Venice, 1817. And no, not Venice, California. Venice, Italy—the real Venice, the Venice after which the California one was named, the city that is surrounded by water where everybody uses boats instead of cars (and canals instead of roads). That Venice, folks. This is where Byron was living when he wrote the poem in 1817. Venice was an important place for Byron, and an important place to keep in mind as you read, even though, technically, it's nowhere to be found in the poem itself.
Still, from what he tells us in his letters, Venice in 1817 seemed like a pretty happening place, if you had money and connections that is: dinner parties, nighttime boat trips, balls, and all that good stuff. In the letter in which he included the poem, Byron tells us that the Carnival has just ended. Just before Lent (i.e., the 40-day period leading up to Easter), the Venetians would hold a party in San Marco Square, complete with masks, costumes, and dancing. The combination of the Carnival and staying up really late were too much for Byron, and prompted him, in part, to write the poem.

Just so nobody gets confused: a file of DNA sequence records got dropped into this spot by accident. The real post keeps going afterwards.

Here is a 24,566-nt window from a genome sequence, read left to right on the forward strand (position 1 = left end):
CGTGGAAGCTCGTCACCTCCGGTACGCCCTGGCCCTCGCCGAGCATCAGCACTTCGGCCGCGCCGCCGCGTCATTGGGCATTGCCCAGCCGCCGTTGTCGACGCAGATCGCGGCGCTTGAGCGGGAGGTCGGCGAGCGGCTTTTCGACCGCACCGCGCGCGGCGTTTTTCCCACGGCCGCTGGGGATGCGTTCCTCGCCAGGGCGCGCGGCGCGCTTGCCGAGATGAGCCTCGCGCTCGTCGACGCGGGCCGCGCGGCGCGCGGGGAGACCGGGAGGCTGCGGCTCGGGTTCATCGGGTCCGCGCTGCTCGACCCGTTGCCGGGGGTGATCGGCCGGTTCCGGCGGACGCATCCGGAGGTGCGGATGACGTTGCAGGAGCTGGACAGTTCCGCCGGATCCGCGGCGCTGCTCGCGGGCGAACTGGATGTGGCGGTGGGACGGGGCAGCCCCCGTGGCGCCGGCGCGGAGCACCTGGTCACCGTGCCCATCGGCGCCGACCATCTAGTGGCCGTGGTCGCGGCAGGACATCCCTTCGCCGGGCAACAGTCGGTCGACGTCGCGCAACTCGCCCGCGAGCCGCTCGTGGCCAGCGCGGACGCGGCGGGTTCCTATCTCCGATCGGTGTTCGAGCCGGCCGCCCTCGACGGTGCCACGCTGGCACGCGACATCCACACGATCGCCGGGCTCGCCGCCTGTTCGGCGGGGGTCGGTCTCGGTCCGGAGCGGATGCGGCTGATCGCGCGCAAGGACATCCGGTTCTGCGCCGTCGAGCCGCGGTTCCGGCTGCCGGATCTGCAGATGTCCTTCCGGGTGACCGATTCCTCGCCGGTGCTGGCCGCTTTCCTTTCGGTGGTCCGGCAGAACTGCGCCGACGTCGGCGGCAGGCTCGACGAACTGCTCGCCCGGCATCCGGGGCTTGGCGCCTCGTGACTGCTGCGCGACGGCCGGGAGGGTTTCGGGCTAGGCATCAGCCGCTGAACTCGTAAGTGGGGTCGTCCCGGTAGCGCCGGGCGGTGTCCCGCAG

If this is the background setting to the poem, what about the setting in the poem itself? We might best describe it as "afterwards." Clearly, our speaker is looking back on his past shenanigans, and resolving not to repeat them again. In that way, he's all about a change of scenery, even if it's not literal scenery in the poem. We can guess from Byron's bio that he would be looking back at the wild times in Venice. Still, without those details in the poem, we can more safely say that the poem is set in our speaker's mind, which is in a reflective, but newly determined, mood.